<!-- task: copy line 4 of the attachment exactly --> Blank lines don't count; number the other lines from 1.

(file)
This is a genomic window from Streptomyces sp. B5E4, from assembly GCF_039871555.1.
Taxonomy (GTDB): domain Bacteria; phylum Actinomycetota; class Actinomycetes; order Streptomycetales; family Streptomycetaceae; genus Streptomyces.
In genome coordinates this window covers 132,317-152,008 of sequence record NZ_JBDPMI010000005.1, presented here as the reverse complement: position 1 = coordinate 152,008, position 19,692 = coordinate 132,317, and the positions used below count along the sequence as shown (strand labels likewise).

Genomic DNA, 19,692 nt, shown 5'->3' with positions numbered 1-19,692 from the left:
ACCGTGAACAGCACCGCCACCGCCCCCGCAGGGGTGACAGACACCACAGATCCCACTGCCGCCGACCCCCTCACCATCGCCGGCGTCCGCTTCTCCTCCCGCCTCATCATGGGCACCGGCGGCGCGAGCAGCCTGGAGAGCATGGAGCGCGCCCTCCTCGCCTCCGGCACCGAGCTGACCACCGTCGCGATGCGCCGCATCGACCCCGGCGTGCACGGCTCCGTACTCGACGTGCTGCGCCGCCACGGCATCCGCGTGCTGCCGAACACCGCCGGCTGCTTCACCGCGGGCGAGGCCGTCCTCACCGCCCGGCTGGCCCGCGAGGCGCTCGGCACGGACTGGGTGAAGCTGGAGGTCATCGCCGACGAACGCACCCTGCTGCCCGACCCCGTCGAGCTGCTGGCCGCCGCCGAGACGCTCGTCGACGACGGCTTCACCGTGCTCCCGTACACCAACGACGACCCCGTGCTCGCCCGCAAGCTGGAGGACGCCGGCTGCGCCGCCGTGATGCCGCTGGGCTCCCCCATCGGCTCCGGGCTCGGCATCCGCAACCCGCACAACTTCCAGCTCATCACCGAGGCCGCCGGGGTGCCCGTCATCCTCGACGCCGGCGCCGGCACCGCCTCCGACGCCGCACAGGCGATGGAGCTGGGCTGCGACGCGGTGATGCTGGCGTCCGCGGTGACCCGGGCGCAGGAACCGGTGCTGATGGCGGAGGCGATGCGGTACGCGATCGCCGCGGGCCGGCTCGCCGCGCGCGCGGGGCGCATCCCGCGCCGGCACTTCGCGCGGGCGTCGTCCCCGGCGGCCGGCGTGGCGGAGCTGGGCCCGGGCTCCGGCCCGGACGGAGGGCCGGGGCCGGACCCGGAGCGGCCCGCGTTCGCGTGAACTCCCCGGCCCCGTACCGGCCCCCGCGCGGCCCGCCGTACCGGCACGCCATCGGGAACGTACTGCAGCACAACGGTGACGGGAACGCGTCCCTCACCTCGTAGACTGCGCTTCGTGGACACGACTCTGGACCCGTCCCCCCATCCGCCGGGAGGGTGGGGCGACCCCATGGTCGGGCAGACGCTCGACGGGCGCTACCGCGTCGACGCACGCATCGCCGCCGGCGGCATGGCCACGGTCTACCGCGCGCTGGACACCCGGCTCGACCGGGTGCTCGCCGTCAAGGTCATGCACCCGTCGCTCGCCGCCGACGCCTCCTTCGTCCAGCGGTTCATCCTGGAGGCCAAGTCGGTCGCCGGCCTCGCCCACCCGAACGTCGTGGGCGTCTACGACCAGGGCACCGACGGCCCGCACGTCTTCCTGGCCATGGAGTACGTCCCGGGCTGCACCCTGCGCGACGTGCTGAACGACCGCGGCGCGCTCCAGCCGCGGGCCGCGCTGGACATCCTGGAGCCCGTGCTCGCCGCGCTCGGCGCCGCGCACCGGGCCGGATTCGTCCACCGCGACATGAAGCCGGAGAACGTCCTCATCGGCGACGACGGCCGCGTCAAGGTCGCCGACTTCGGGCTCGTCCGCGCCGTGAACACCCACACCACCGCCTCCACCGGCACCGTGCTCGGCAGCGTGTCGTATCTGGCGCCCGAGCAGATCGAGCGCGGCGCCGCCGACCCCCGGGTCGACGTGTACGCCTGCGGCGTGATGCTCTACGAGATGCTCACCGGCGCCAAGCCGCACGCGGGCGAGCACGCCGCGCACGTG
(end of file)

Genomic DNA, 19,692 nt, shown 5'->3' with positions numbered 1-19,692 from the left: